Go to smile.amazon.com/ch/16-1560518 and Amazon donates a portion of your purchase to Operation Migration-USA Inc.

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Following Beeps

Early Saturday morning, I headed out to check whooping cranes, I heard 3-14’s beeps telling me the Royal Couple roosted in a familiar spot. Next, I checked on the costume-reared chicks. They flew off roost at 6:50 am to what is becoming a new favorite field; spent about a half hour there and went to another usual morning spot. I followed, then went down the road listening for the female of the royal couple, number 3-14. They too were in a frequently used field. I went back to camp for a refill of coffee and to warm up. It was 27° – I love it, but still, brrrrrrrr.

At 9:30-ish I headed out again. I could hear 3-14 beeping away, but they (assuming 4-12 is with her) were not in the usual places. I kept following beeps south, by now we are well south of their territory. Hmmm.

Next, I rounded a corner and the beeps got louder and sounded like they were coming from Henry’s Pond. I stopped in the middle of the road and adjusted the gain on the receiver. Sure enough they were in Henry’s Pond! They never go there! It was 27°, I never opened the window. Later I would wish I had!

I went a bit further to the chick’s favorite roosting wetland and did a head count. All present and accounted for. The rest of the day held no more surprises. Business as usual.

Sunday at 6:30am, as usual I turned on the receiver in camp as the van warmed, rather than putz with it as I drive on curvy County Road D. Usually, I never get a beep for #3-14 till I am a mile or two down the road. – Not that morning. The loud beeps told me they had either roosted in the back of the van or were in the air nearby. They were to the SE, and as I drove south they faded. Then I got them again more to the SW. Then straight South and they got softer and softer. I waved bye-bye and wished them safe travels. Off on migration they go.

The chicks had beat me to the field, I could hear they were all there but could not get a visual from any surrounding road.

It was a good migration day so at 7am I found a safe place to snug in for the morning and listen to beeps. At 7:20am I could still hear faint beeps from our Royal Couple. At 7:55 I switched to 3-14’s frequency wondering how many miles they would have traveled in the almost hour, which had passed, and would I still hear them. And OMG…They were in the field with the chicks! OMG!

Now, remember I can’t see any birds so I drive the perimeters of the field again hoping for a glimpse of white. Not from anywhere can I see a bird. So, I went back to my safe parking spot and listened. Then at 8:07am 9 Whooping cranes and 14 Sandhill cranes took off. The Sandhill’s broke off right away to the left. The 9 whoopers did a circle and flew SOUTH! I followed them into Princeton. Through Princeton. I got a visual and the crappiest picture ever.

Yes, those white specs really are whooping cranes.

I headed south on Hwy 23, which veers to the SW. They were going SE. I doubled back and headed south listening to strong beeps, flipping through each of the frequencies rhythmically to make sure each was there. They were, for about 4-5 miles. Then the chicks’ signals got softer. 3-14’s still strong. Back to #3’s and it’s fading, so I swung the antenna to the North and sure enough they were heading back. With a heavy heart, so did I.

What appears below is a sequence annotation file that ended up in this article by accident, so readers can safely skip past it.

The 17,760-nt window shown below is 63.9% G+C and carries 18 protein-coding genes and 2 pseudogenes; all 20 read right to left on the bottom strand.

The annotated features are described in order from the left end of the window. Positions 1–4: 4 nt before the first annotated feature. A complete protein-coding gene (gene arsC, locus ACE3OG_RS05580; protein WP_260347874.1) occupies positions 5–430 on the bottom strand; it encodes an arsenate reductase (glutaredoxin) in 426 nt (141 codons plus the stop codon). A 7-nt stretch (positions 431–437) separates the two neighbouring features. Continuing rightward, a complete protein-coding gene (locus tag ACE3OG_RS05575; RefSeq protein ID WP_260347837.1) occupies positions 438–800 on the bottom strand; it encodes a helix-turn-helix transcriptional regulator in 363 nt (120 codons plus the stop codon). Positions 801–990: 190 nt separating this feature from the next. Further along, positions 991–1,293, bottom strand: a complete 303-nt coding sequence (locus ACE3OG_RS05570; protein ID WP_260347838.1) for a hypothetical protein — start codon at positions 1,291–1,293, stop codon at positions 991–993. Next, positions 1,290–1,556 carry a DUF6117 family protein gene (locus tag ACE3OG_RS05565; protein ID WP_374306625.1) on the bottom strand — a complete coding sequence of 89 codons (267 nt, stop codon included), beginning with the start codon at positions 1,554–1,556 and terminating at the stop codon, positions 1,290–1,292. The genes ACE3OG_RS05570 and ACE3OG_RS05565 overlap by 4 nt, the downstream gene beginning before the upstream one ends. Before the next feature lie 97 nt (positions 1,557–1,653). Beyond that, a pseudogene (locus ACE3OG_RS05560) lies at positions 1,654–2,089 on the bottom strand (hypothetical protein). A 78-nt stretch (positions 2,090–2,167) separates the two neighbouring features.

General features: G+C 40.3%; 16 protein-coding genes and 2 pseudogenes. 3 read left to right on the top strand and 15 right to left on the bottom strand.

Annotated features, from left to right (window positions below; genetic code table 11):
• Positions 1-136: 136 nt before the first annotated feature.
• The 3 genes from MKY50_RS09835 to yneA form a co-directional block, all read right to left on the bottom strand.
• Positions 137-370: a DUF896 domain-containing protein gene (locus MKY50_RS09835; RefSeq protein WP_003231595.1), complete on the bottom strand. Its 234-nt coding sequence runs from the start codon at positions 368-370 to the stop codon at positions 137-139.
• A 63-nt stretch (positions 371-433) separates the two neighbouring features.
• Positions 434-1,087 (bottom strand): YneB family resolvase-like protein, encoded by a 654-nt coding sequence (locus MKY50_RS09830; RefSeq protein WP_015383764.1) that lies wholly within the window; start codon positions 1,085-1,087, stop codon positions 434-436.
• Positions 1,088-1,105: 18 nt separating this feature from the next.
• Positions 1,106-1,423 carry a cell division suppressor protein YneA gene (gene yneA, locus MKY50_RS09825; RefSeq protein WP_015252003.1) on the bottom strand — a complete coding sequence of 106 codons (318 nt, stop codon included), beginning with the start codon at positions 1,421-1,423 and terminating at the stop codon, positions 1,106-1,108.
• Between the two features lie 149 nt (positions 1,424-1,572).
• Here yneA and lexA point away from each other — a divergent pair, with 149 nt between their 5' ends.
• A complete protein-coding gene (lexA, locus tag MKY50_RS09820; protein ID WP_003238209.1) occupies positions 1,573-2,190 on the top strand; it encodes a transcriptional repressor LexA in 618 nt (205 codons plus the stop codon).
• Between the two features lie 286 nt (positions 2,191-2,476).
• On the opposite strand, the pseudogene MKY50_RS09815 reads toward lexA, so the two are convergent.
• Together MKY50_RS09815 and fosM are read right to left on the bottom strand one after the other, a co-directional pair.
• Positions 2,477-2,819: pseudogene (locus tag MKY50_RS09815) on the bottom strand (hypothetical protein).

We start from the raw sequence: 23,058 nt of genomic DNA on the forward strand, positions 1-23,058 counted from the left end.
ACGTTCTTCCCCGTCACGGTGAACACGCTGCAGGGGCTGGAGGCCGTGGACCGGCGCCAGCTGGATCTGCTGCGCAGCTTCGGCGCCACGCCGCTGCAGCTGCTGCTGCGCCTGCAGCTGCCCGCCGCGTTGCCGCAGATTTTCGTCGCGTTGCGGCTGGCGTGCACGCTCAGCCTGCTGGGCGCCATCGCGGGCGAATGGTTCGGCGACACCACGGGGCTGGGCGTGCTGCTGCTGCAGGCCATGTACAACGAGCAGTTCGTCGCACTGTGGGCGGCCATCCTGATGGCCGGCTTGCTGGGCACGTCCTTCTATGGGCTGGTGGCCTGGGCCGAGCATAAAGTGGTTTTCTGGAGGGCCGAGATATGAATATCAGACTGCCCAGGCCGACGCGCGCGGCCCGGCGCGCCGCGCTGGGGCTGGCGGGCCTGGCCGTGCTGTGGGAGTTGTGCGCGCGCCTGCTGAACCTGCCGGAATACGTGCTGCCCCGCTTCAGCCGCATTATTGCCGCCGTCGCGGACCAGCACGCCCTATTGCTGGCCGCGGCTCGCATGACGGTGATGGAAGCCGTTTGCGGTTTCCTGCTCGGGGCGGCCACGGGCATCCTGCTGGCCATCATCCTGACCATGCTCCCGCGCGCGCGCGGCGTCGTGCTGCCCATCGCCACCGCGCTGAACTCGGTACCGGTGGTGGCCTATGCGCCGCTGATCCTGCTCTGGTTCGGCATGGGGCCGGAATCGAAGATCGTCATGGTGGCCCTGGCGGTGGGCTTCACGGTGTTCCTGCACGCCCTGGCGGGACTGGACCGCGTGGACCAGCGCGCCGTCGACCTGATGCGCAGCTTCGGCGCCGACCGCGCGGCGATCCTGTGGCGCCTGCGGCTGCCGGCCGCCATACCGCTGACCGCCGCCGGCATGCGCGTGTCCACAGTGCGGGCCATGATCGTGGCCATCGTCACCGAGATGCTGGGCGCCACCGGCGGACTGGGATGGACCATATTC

At 8:45am they were back in their wetland. Sigh. I settled in on the top of the hill listening to the chick’s beeps. Just for the fun if it I switch to 3-14’s signal and still can hear it faintly to the SE. I turn it back to the chicks.

At 9:34am I turn it to 3-14 again… They are in the wetland with the chicks. Oh my heart! I am old, ya know!

They stayed 20 min and at 9:55am they took off for good. I listened to the beeps till they disappeared. The chicks were in a safe field and the show over for the day. I headed back to camp with tears streaming down my face.

What a remarkable thing I had just witnessed. Two adults that had only associated with the chicks one other time did their best to take them south. How gut-wrenchingly sad the chicks would not listen.

The rest of the day was same ol’ same ol’. At dusk a truck pulled up. With its tinted windows I could not tell if it was hunters or someone I knew. The driver put the window down and asked if he could park down here in camp and before I could answer he said if I tell you I know all about your birds will you let us? I replied he would get major brownie points if he loved Whooping cranes!

He introduced himself as Eric and said the day before, (Saturday) he was hunting at Henry’s Pond. (How cool is that? He called it Henry’s Pond!) He said Henry and 30-16 were in it, at which point I interrupted to tell him Henry and 30-16 had headed south last Thursday and it was probably 4-12 and 3-14 he saw. He replied, Oh! The Royal Couple! Now I was REALLY impressed!

He said for 45 minutes one of those birds called and called and cried. The chicks were in the wetland well within hearing distance. How I wished I had opened the windows Saturday morning when I was listening to the beeps at Henry’s Pond! It turns out Eric had met Brooke out at the North Pond during the summer. He educated Brooke about hunting and Brooke got him interested in the birds!

It sounds to me like the Royal Couple started trying to persuade the chicks Saturday morning to head south.

What do you think?

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Social Circles